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Angel Island, off the coast of California, had a healthy deer population in a state park. Hunting was prohibited, and the number of deer in the park increased beyond what the habitat could support. The California Department of Fish & Game suggested that biologists shoot excess deer to reduce deer numbers. The public was opposed to the idea, and 203 animals were instead live-trapped and released in another part of the state.

Some of the deer that were released had a radio “collar” put around their necks. The collar would tell biologists where the deer were, and it would help them study how the deer would survive in their new habitat. At the end of the first year, 85% of the deer were dead in their new habitat. More than one-half died within the first three months.

The live-trapping and transplanting cost $3,000 per deer…and it really didn’t help increase deer populations in other parts of the state.

The carrying capacity image (shown previously) and the story about Angel Island help explain why we cannot simply capture and release wildlife into new areas. Biologists say that all habitats have a fixed carrying capacity. The carrying capacity of a habitat is the number of animals that the habitat can support throughout the year without damaging the habitat. The habitat pail image shown previously can hold only a fixed amount of wildlife. If we add more wildlife without increasing the size of the pail, the extra animals will consume more food and water and may damage the habitat for all animals. We can’t add new animals to an area unless we know there is enough good habitat.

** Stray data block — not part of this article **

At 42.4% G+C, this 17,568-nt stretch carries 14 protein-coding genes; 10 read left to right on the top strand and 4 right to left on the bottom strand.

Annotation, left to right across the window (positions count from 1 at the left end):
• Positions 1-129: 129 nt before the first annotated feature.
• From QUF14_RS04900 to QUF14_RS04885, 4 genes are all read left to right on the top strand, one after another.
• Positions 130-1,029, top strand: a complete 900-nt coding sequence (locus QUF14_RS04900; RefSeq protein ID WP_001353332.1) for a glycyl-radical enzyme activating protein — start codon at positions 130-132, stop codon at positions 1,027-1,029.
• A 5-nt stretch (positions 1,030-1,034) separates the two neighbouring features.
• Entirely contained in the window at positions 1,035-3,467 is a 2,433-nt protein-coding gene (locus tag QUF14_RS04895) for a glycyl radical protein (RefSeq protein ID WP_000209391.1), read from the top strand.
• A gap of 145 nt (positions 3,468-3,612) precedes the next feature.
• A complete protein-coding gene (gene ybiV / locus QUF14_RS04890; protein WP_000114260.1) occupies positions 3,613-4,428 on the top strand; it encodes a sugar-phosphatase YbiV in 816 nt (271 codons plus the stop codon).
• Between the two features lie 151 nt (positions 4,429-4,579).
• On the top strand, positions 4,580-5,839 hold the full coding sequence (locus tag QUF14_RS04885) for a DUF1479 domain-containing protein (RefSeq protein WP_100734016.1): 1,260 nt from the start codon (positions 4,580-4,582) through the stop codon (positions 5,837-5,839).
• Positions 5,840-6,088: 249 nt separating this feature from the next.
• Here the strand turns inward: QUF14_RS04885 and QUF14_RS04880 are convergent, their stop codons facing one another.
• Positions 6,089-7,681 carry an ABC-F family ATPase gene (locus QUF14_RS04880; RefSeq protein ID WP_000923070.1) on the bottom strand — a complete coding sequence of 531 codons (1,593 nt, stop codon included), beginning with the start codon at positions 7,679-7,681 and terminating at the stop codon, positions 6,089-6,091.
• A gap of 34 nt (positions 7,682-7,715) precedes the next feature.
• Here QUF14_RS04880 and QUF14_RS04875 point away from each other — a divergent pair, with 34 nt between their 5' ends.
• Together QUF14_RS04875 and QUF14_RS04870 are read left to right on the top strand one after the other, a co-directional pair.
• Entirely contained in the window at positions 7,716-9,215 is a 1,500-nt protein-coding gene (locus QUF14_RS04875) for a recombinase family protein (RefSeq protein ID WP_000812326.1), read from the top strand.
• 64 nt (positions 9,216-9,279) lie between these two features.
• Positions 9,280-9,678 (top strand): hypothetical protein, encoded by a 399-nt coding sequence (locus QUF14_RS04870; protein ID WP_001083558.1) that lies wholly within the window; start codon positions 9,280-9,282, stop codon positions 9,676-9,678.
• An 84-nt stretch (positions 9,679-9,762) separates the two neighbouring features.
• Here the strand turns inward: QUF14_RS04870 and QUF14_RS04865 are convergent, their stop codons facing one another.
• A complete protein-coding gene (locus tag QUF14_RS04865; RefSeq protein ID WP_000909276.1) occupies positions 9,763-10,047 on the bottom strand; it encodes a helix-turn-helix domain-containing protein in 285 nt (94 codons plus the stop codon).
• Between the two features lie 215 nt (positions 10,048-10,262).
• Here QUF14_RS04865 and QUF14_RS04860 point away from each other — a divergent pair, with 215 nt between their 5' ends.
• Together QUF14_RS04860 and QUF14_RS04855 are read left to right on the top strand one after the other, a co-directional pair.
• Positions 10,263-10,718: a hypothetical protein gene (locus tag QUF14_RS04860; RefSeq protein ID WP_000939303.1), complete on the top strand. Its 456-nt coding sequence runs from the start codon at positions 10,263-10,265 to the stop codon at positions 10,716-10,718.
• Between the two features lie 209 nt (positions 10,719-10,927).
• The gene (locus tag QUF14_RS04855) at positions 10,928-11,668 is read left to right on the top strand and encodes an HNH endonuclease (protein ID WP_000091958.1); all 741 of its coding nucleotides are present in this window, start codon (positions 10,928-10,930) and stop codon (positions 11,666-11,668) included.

The carrying capacity of a habitat can change for better or for worse. Forest fires, for example, are often helpful to big game. The new vegetation that grows after a forest fire offers a ready source of food to many big game species. With enough cover and water in the right arrangement, a forest fire actually can help expand the carrying capacity of a habitat over time.

What about a new housing development that transforms 100 acres of woodlands into new homes and streets? This is an example of reducing the carrying capacity of a given habitat. Most wildlife using that 100 acres will be forced into other areas.

Sometimes biologists do live-trap wild animals and release them into new areas. For example, this occurred in Washington during the past few years with the mountain goat and the wild turkey populations.

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